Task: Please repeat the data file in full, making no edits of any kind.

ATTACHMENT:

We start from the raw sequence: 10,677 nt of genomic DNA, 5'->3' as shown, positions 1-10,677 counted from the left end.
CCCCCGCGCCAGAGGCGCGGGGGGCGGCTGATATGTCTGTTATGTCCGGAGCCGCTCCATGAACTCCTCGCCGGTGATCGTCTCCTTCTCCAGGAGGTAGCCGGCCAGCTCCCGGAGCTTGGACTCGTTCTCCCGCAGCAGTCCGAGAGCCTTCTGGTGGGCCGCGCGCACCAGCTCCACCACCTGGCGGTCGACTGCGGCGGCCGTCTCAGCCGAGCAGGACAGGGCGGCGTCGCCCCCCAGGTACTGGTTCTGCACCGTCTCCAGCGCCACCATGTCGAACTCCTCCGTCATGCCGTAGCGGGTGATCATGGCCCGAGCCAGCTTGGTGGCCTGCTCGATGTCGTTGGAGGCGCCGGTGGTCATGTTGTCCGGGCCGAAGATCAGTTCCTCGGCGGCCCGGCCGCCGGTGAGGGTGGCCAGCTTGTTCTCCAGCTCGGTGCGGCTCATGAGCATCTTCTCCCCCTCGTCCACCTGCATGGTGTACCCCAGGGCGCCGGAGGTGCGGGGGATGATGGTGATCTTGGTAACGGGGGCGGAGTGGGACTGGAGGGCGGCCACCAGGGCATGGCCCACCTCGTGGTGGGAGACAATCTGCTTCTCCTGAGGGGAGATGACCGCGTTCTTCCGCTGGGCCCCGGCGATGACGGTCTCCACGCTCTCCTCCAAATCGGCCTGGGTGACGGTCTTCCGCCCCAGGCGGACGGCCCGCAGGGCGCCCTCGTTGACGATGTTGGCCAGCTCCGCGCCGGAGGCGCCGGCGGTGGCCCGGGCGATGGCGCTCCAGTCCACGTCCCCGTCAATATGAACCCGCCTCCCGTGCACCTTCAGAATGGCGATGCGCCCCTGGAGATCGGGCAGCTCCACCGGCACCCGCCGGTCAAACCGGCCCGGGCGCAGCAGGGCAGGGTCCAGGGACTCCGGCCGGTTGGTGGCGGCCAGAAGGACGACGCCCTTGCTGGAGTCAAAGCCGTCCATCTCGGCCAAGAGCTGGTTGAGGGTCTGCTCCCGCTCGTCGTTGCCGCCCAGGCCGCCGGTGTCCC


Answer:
We start from the raw sequence: 10,677 nt of genomic DNA, 5'->3' as shown, positions 1-10,677 counted from the left end.
CCCCCGCGCCAGAGGCGCGGGGGGCGGCTGATATGTCTGTTATGTCCGGAGCCGCTCCATGAACTCCTCGCCGGTGATCGTCTCCTTCTCCAGGAGGTAGCCGGCCAGCTCCCGGAGCTTGGACTCGTTCTCCCGCAGCAGTCCGAGAGCCTTCTGGTGGGCCGCGCGCACCAGCTCCACCACCTGGCGGTCGACTGCGGCGGCCGTCTCAGCCGAGCAGGACAGGGCGGCGTCGCCCCCCAGGTACTGGTTCTGCACCGTCTCCAGCGCCACCATGTCGAACTCCTCCGTCATGCCGTAGCGGGTGATCATGGCCCGAGCCAGCTTGGTGGCCTGCTCGATGTCGTTGGAGGCGCCGGTGGTCATGTTGTCCGGGCCGAAGATCAGTTCCTCGGCGGCCCGGCCGCCGGTGAGGGTGGCCAGCTTGTTCTCCAGCTCGGTGCGGCTCATGAGCATCTTCTCCCCCTCGTCCACCTGCATGGTGTACCCCAGGGCGCCGGAGGTGCGGGGGATGATGGTGATCTTGGTAACGGGGGCGGAGTGGGACTGGAGGGCGGCCACCAGGGCATGGCCCACCTCGTGGTGGGAGACAATCTGCTTCTCCTGAGGGGAGATGACCGCGTTCTTCCGCTGGGCCCCGGCGATGACGGTCTCCACGCTCTCCTCCAAATCGGCCTGGGTGACGGTCTTCCGCCCCAGGCGGACGGCCCGCAGGGCGCCCTCGTTGACGATGTTGGCCAGCTCCGCGCCGGAGGCGCCGGCGGTGGCCCGGGCGATGGCGCTCCAGTCCACGTCCCCGTCAATATGAACCCGCCTCCCGTGCACCTTCAGAATGGCGATGCGCCCCTGGAGATCGGGCAGCTCCACCGGCACCCGCCGGTCAAACCGGCCCGGGCGCAGCAGGGCAGGGTCCAGGGACTCCGGCCGGTTGGTGGCGGCCAGAAGGACGACGCCCTTGCTGGAGTCAAAGCCGTCCATCTCGGCCAAGAGCTGGTTGAGGGTCTGCTCCCGCTCGTCGTTGCCGCCCAGGCCGCCGGTGTCCC